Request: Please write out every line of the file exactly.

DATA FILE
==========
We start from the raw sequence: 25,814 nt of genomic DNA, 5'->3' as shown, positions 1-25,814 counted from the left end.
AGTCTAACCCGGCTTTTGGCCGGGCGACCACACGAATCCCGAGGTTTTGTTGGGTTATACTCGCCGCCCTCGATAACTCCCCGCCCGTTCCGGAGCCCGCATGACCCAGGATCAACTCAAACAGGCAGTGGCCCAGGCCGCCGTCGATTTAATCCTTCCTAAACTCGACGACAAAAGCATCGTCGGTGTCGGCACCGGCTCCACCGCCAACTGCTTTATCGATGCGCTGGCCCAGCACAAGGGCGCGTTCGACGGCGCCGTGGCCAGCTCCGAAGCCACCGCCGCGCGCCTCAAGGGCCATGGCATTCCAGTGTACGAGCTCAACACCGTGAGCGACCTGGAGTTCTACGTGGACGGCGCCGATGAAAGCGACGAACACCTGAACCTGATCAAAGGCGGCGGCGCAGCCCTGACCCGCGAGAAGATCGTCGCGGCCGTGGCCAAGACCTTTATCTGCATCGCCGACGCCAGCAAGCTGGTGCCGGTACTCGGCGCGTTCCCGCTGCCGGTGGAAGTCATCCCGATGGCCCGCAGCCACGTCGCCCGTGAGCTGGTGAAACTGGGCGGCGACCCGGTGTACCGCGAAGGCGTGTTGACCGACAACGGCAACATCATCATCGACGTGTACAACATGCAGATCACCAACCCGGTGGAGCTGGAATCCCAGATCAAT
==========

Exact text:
We start from the raw sequence: 25,814 nt of genomic DNA, 5'->3' as shown, positions 1-25,814 counted from the left end.
AGTCTAACCCGGCTTTTGGCCGGGCGACCACACGAATCCCGAGGTTTTGTTGGGTTATACTCGCCGCCCTCGATAACTCCCCGCCCGTTCCGGAGCCCGCATGACCCAGGATCAACTCAAACAGGCAGTGGCCCAGGCCGCCGTCGATTTAATCCTTCCTAAACTCGACGACAAAAGCATCGTCGGTGTCGGCACCGGCTCCACCGCCAACTGCTTTATCGATGCGCTGGCCCAGCACAAGGGCGCGTTCGACGGCGCCGTGGCCAGCTCCGAAGCCACCGCCGCGCGCCTCAAGGGCCATGGCATTCCAGTGTACGAGCTCAACACCGTGAGCGACCTGGAGTTCTACGTGGACGGCGCCGATGAAAGCGACGAACACCTGAACCTGATCAAAGGCGGCGGCGCAGCCCTGACCCGCGAGAAGATCGTCGCGGCCGTGGCCAAGACCTTTATCTGCATCGCCGACGCCAGCAAGCTGGTGCCGGTACTCGGCGCGTTCCCGCTGCCGGTGGAAGTCATCCCGATGGCCCGCAGCCACGTCGCCCGTGAGCTGGTGAAACTGGGCGGCGACCCGGTGTACCGCGAAGGCGTGTTGACCGACAACGGCAACATCATCATCGACGTGTACAACATGCAGATCACCAACCCGGTGGAGCTGGAATCCCAGATCAAT